From there, they hope people will join them on their journey. Huntington Beach resident Michele VanRy is going to ride with them to Newport Beach to support Simonson and the foundation. VanRy said she recently started riding because of Simonson, and he even inspired her to do a 5K.
“Sean is amazing. His story is inspirational and he is proof that [the Challenged Athletes Foundation] helps people,” VanRy said in an e-mail.
Although Simonson is nonchalant about the undertaking, the trip is significant for him. He was training for a similar bike ride in Santa Cruz in 2006 when he injured his neck. He said he hit a pothole and went over the handlebars, with his forehead landing on the ground and his body going over it.
After the injury, the doctor told him he was never going to get out of bed and would need 24-hour care, but his family was quick to put the doctor in his place. One family member, Simonson recalled, told the doctor, “You don’t know who this man is.”
After 70 days of rehabilitation, Simonson said, he would do laps in his wheelchair at the hospital, and every time he went by the doctor, he would wave. Finally, the doctor came out and, not recognizing him, asked Simonson who he was.
“I told him, ‘This is why you can’t tell someone they can’t do something,’” Simonson said. “Every time they tell me I can’t do something, I go out and do it. It’s absolutely so much fun proving these people wrong.”
Make a donation to the Challenged Athletes Foundation and sponsoring Team Simonson by going to www.mdc2009.kintera.org and clicking on sponsor a rider.
Firefighter is an inspiration
February 28th, 2007
The Milpitas Post
Milpitas Firefighter Sean Simonson didn’t face flames or rescues in 2006, but as he fought a spinal cord injury that left him immobile after a bicycle accident, he inspired many of Milpitas’ first responders.
For his determination and positive attitude, Simonson has been named Firefighter of the Year for 2007.
Simonson’s cycling accident last April came seven years after he began as a firefighter in Milpitas. He was riding on a trail in Santa Cruz when he rode over a pothole that looked as if it had been filled. The sediment was still wet and his tire sank into the hole, sending him over the handlebars. He landed on his chin, with his head back, which injured his spinal cord. The extent of the injury is still unknown, and Simonson is giving paralysis a run for its money.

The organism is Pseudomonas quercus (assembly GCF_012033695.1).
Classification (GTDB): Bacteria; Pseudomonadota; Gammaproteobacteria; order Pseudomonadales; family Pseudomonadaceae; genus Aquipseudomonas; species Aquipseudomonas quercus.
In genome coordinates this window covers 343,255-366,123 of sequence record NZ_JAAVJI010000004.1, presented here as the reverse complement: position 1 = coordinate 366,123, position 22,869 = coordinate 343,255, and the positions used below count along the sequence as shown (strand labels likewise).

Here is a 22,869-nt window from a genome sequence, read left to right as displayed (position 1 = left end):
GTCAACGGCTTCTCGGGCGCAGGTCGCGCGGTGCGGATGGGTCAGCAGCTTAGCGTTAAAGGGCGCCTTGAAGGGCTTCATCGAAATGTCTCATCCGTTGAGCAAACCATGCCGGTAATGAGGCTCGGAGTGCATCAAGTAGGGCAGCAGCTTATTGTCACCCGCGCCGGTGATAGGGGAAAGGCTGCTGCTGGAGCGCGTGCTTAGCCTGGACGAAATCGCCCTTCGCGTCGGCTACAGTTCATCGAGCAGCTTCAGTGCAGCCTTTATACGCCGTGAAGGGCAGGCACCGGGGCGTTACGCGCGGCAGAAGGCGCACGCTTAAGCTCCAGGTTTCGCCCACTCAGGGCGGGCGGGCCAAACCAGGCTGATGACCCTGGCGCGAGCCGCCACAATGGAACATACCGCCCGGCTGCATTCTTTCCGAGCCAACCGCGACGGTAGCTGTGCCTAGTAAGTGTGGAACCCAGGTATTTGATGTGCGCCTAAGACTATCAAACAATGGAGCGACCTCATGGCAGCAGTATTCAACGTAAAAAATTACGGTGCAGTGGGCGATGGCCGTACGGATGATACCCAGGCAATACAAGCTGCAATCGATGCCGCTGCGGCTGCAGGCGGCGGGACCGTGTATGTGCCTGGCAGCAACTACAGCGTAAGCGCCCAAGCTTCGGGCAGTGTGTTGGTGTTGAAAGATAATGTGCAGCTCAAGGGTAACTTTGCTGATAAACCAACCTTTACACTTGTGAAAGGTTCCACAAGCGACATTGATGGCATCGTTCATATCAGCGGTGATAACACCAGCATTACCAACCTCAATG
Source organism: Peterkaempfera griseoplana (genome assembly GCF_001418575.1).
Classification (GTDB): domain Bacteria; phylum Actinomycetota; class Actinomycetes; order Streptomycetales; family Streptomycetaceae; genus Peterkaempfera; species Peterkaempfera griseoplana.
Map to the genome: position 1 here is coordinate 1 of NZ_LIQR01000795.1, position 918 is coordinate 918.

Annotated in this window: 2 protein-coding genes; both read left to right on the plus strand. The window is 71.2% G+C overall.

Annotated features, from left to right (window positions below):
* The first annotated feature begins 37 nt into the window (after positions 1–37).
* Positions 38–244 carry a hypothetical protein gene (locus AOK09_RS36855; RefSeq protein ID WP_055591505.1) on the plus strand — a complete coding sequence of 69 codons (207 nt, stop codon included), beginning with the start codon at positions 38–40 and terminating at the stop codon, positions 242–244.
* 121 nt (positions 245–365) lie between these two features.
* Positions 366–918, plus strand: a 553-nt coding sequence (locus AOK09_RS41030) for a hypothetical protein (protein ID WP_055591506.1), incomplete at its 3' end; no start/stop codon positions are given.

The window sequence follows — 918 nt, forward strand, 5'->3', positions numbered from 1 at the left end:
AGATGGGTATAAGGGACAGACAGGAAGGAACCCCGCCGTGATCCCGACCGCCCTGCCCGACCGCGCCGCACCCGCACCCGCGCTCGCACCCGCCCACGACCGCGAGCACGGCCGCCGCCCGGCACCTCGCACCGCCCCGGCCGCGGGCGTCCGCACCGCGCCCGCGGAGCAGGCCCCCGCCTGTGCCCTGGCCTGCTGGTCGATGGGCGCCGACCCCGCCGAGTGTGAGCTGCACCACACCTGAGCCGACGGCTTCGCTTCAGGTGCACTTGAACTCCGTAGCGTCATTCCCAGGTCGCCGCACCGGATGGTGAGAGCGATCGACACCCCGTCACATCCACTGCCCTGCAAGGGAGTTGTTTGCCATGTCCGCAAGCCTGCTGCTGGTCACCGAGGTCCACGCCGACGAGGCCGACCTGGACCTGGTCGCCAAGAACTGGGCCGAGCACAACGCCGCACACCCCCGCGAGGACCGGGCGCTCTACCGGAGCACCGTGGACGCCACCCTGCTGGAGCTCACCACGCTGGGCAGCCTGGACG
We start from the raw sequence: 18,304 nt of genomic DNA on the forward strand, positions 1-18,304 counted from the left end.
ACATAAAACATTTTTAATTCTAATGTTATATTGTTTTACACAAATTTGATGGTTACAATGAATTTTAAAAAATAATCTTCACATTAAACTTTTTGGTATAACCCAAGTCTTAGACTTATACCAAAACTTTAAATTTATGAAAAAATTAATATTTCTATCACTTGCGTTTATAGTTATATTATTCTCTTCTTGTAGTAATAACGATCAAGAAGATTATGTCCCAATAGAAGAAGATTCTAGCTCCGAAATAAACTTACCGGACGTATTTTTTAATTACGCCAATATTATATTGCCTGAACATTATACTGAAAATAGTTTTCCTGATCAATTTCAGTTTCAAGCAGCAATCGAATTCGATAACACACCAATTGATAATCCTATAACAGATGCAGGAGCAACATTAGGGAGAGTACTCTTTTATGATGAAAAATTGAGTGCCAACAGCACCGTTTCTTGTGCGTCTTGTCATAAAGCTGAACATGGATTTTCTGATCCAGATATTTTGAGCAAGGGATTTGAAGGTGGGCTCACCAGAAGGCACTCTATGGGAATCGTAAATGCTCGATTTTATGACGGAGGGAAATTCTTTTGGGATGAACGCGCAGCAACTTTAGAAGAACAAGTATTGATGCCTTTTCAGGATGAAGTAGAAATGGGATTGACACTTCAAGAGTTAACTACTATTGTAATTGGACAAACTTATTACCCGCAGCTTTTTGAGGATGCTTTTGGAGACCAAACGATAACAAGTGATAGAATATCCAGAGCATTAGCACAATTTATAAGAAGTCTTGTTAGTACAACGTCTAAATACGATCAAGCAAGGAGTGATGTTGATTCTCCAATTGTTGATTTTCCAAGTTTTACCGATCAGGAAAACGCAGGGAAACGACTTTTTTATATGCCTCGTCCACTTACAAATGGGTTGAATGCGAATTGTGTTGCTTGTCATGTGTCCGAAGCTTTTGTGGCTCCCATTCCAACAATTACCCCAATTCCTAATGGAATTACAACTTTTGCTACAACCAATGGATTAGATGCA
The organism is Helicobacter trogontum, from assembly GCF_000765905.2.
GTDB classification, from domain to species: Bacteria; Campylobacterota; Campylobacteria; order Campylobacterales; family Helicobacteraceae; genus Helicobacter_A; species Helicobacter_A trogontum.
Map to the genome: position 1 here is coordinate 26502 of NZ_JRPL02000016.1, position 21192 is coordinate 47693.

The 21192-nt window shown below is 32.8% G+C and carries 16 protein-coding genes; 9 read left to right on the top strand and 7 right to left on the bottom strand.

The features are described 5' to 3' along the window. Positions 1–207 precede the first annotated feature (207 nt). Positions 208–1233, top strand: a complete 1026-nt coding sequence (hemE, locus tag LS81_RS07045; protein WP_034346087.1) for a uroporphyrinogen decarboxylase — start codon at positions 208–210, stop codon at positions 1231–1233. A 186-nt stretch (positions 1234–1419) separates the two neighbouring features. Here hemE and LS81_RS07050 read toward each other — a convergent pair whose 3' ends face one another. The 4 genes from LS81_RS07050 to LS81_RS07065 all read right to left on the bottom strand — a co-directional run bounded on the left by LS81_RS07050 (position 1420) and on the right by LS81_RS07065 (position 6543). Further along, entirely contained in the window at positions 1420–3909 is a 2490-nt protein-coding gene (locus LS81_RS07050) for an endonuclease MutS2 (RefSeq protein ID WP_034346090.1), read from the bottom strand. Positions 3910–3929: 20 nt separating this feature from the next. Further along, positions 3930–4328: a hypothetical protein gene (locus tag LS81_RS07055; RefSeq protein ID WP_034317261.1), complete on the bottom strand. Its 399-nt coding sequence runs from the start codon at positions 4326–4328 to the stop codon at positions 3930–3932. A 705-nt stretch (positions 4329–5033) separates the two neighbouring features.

Simonson proudly waved his arms around in July; before they were tucked up at his sides. He rode a mile in his wheelchair that month.
A few months ago he started driving a van with hand controls, which not only showed he had developed more Motor skills, but he also increased his independence.
Now he visits a clinic in San Diego called Project Walk, which uses intense Physical Therapy, as often as he can. The fire and police departments help him raise money. He then goes down weeks at a time for the therapy, which is not covered by insurance.
Nearly a year since the accident, support from the fire and police departments is still unwavering.
“Anything I’ve even asked for hasn’t even been a question. They’ve been right there, literally at my beckon call,” he said. “They’ve made it very easy for me to focus on nothing but rehab, which is a huge driving force for me to get better.”
Fire Chief Clare Frank said the continued support is a result of his appreciation and determination.
“I think it’s a testament to Sean. Statistically, support usually drops off, but I think it’s a testament to the fact that he’s not taking it for granted. He’s working harder than anyone else,” she said.
Battalion Chief Rob Mihovich said Simonson’s attitude and personality make it easy for the departments to continue to help in any way they can.
“He’s a great guy and he has a positive outlook himself and on his prognosis,” Mihovich said. “Everyone knows someone they think a lot of, and with that type of person, you continue to give your support.”
The Firefighter of the Year in Milpitas is chosen by a committee of firefighters who have received the award in the past. Nominations can be made anonymously by anyone in the department.
Mihovich believes Simonson is absolutely deserving of the award.
“He’s very good at what he does, has a very positive attitude, he’s a good role model, has shown a can do attitude, is easy to get along with and fun to work with and is very professional,” Mihovich said.
Frank said Simonson’s attitude since his injury has inspired others within the department.
“They’ve seen him display a tremendous amount of courage in the last year in fighting a life-changing event and not letting it change who he is,” she said. “He’s taking the physical courage needed to go into a burning building and turning it into more of a mental spirit. I know he’s awed a lot of people with a lot of the progress he’s made given the extent of his injury.”
It’s easy for Frank and Mihovich to see why Simonson was selected, but, while very honored, Simonson himself was baffled.
“It’s weird because I don’t really get it, but everybody from work and a lot of people I don’t even know send me e-mails, I get about 30 or 40 a week, telling me I’m an inspiration to them,” he said. “All I’m trying to do is walk.”
He said his coworkers have told him he has motivated them to appreciate life more and to not take things for granted.
“I’m honored. I didn’t think I’d be capable of achieving this in my career here in Milpitas,” Simonson said. “I’m very thankful for the opportunity to be the Firefighter of the Year.”
by Sarah Holcomb
The Milpitas Post